I Love Abortion: Implying Otherwise Accomplishes Nothing for Women’s Rights


I love abortion. I don’t accept it. I don’t view it as a necessary evil. I embrace it. I donate to abortion funds. I write about how important it is to make sure that every woman has access to safe, legal abortion services. I have bumper stickers and buttons and t-shirts proclaiming my support for reproductive freedom. I love abortion.

And I bristle every time a fellow activist uses a trendy catch-phrase or rallying cry meant to placate pro-lifers. The first of these, “Make abortion safe, legal, and rare!” has been used for decades as a call for abortion rights.

Safe and legal are concepts I fully support, but rare is something I cannot abide. I understand the theoretical mindset: it is better for a woman to prevent an unwanted pregnancy than to bear the physical and financial burden of an abortion. While my own abortion involved very little pain and a minimal financial expense, one which my ex-boyfriend was willing to share with me, even I can admit that using condoms or the pill is preferable to eight weeks of nausea and weight gain. Contraception is a valuable tool.

However, there is no need to suggest that abortion be rare. To say so implies a value judgement, promoting the idea that abortion is somehow distasteful or immoral and should be avoided. Even with affordable, accessible birth control, there will be user errors, condoms that break, moments of spontaneity. The best contraceptive access in the world won’t change the fact that we are merely human and imperfect in our routines. The best access in the world also won’t change the fact that some women are raped, while others find that even wanted pregnancies sometimes need to be terminated for the woman’s well-being or to avoid birthing a child with painful or unmanageable disabilities. Women who find themselves facing any of these situations shouldn’t feel guilty for failing to keep the numbers low.

It stands to reason that if we ensure contraception is both readily available and easily affordable for sexually active women of all ages, the need for abortion may decrease as a result. That would be a laudable accomplishment and an indication of social progress for an America otherwise plagued by anti-feminist, religious conservatism known for shaming women’s sexuality.

Nevertheless, even in the face of such (hypothetical) strides, we must remember that extenuating circumstances like health, contraceptive failure, and rape mean that abortion will always be a normal, necessary, and reasonable choice for many women. As such, we must avoid stigmatizing it in any way. No woman benefits from even the vaguest insinuation that abortion is an immoral or objectionable option. That’s the weak argument made by misogynistic, forced-birth advocates, and it has no place in a dialogue about reproductive freedom. Terminating a pregnancy is not an unethical act, yet suggesting that abortion should be rare implies that there is something undesirable about having one.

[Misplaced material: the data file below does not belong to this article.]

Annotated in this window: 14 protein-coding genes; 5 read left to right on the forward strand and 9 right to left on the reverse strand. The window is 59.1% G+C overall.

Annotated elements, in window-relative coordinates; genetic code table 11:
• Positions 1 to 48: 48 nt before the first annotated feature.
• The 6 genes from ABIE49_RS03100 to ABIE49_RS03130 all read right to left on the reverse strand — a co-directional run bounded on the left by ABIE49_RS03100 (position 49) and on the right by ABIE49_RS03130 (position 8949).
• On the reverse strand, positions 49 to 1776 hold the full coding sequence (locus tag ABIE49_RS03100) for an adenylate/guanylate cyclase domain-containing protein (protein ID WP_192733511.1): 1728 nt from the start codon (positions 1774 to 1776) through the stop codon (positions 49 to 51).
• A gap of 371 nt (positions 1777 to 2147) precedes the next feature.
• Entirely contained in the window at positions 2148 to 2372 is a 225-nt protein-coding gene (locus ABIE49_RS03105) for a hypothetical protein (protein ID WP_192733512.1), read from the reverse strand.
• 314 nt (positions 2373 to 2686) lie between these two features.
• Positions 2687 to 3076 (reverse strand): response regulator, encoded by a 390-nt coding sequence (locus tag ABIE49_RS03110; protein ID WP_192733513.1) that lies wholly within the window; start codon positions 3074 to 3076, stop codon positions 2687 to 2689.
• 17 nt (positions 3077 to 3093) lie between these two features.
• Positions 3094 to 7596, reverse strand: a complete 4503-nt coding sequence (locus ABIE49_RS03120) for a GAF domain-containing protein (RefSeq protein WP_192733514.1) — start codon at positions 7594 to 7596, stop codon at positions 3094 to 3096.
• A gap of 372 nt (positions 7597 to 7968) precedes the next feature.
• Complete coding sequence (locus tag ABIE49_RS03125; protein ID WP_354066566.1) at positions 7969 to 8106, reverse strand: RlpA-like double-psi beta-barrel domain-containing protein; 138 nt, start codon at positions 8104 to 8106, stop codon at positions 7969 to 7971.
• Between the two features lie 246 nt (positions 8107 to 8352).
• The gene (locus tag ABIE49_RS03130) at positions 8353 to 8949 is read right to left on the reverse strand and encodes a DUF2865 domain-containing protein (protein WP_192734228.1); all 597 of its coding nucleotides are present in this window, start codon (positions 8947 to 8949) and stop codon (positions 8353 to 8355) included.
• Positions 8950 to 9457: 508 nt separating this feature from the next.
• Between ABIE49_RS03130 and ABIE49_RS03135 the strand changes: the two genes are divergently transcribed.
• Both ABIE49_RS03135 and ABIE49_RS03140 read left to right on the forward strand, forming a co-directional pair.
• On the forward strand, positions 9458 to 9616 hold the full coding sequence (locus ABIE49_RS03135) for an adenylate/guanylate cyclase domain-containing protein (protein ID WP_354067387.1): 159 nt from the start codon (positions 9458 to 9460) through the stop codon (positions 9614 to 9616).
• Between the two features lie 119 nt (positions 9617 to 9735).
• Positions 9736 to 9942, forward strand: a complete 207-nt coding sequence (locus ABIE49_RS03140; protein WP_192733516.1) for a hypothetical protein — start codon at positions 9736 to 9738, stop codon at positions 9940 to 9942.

Similarly, I’ve heard reproductive rights activists claim that “no one likes abortion,” in an attempt to find common ground with anti-choicers. While it may be true that no one likes the physical act of having an abortion (any more than she may like her yearly mammogram, life-saving chemotherapy, or temporarily uncomfortable dental surgery), a great many women like abortion itself. They like knowing that an unwanted pregnancy does not have to yield an unwanted child. They like knowing that their mental and physical health take precedence over an embryo. They like knowing that they own their bodies. Many medical procedures are physically unpleasant, but that doesn’t lessen how grateful we are to have them available when we need them.

Suggesting that abortion be “safe, legal, and rare,” and crowing that “no one likes abortion,” accomplishes nothing for women’s rights. Pandering to the anti-choice movement by implying that we all find termination distasteful only fuels the fire against it. What good is common ground if it must be achieved at the expense of women who have had or will have abortions? Those women need advocates like us more than we need support from anti-abortionists. Rather than trying to cozy up to the forced-birth camp, women who value their freedom should be proud to say that they like abortion. In fact, they should venerate it whole-heartedly. Abortion is our last refuge, the one final, definitive instrument that secures our bodily autonomy. What’s not to love?

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  • wolfwytch

    Thank you! I’ve been saying the same thing for years!

  • trustingwomen

    Preach!

  • johann7

    As such, we must avoid stigmatizing it in any way. No woman benefits from even the vaguest insinuation that abortion is an immoral or objectionable option. That’s the weak argument made by misogynistic, forced-birth advocates, and it has no place in a dialogue about reproductive freedom. Terminating a pregnancy is not an unethical act, yet suggesting that abortion should be rare implies that there is something undesirable about having one.